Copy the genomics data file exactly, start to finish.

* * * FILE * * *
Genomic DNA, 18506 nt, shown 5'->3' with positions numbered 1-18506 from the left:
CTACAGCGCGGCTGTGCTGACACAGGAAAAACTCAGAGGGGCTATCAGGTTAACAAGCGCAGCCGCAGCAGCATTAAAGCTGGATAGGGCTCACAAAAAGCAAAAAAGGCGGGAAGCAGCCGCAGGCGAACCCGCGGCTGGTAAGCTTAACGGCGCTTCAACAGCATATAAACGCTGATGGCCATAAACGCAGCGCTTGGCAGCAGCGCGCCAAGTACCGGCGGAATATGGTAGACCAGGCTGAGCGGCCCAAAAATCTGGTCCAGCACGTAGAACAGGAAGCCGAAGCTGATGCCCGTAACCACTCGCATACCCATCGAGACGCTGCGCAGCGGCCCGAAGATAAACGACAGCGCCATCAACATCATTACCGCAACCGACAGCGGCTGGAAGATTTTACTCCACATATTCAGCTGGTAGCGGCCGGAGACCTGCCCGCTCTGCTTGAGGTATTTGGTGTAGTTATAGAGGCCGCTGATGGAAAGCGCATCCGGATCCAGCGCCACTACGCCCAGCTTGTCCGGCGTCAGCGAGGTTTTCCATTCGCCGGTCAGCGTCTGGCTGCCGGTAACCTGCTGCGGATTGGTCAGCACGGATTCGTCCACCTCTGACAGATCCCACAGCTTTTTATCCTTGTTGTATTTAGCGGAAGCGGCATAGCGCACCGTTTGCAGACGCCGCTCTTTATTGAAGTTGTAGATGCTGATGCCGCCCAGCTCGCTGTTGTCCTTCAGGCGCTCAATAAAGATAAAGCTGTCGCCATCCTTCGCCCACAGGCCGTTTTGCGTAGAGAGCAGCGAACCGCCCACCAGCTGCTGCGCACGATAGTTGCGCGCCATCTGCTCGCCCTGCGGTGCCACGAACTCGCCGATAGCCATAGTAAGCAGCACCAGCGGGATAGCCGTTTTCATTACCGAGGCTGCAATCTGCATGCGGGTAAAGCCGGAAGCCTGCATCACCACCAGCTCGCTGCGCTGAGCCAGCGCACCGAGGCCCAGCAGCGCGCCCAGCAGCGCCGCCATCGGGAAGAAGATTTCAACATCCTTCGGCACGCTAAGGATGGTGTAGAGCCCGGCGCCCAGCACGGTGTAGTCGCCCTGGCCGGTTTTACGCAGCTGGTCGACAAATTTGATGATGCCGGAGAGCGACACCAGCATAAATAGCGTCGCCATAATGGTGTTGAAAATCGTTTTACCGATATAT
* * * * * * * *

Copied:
Genomic DNA, 18506 nt, shown 5'->3' with positions numbered 1-18506 from the left:
CTACAGCGCGGCTGTGCTGACACAGGAAAAACTCAGAGGGGCTATCAGGTTAACAAGCGCAGCCGCAGCAGCATTAAAGCTGGATAGGGCTCACAAAAAGCAAAAAAGGCGGGAAGCAGCCGCAGGCGAACCCGCGGCTGGTAAGCTTAACGGCGCTTCAACAGCATATAAACGCTGATGGCCATAAACGCAGCGCTTGGCAGCAGCGCGCCAAGTACCGGCGGAATATGGTAGACCAGGCTGAGCGGCCCAAAAATCTGGTCCAGCACGTAGAACAGGAAGCCGAAGCTGATGCCCGTAACCACTCGCATACCCATCGAGACGCTGCGCAGCGGCCCGAAGATAAACGACAGCGCCATCAACATCATTACCGCAACCGACAGCGGCTGGAAGATTTTACTCCACATATTCAGCTGGTAGCGGCCGGAGACCTGCCCGCTCTGCTTGAGGTATTTGGTGTAGTTATAGAGGCCGCTGATGGAAAGCGCATCCGGATCCAGCGCCACTACGCCCAGCTTGTCCGGCGTCAGCGAGGTTTTCCATTCGCCGGTCAGCGTCTGGCTGCCGGTAACCTGCTGCGGATTGGTCAGCACGGATTCGTCCACCTCTGACAGATCCCACAGCTTTTTATCCTTGTTGTATTTAGCGGAAGCGGCATAGCGCACCGTTTGCAGACGCCGCTCTTTATTGAAGTTGTAGATGCTGATGCCGCCCAGCTCGCTGTTGTCCTTCAGGCGCTCAATAAAGATAAAGCTGTCGCCATCCTTCGCCCACAGGCCGTTTTGCGTAGAGAGCAGCGAACCGCCCACCAGCTGCTGCGCACGATAGTTGCGCGCCATCTGCTCGCCCTGCGGTGCCACGAACTCGCCGATAGCCATAGTAAGCAGCACCAGCGGGATAGCCGTTTTCATTACCGAGGCTGCAATCTGCATGCGGGTAAAGCCGGAAGCCTGCATCACCACCAGCTCGCTGCGCTGAGCCAGCGCACCGAGGCCCAGCAGCGCGCCCAGCAGCGCCGCCATCGGGAAGAAGATTTCAACATCCTTCGGCACGCTAAGGATGGTGTAGAGCCCGGCGCCCAGCACGGTGTAGTCGCCCTGGCCGGTTTTACGCAGCTGGTCGACAAATTTGATGATGCCGGAGAGCGACACCAGCATAAATAGCGTCGCCATAATGGTGTTGAAAATCGTTTTACCGATATAT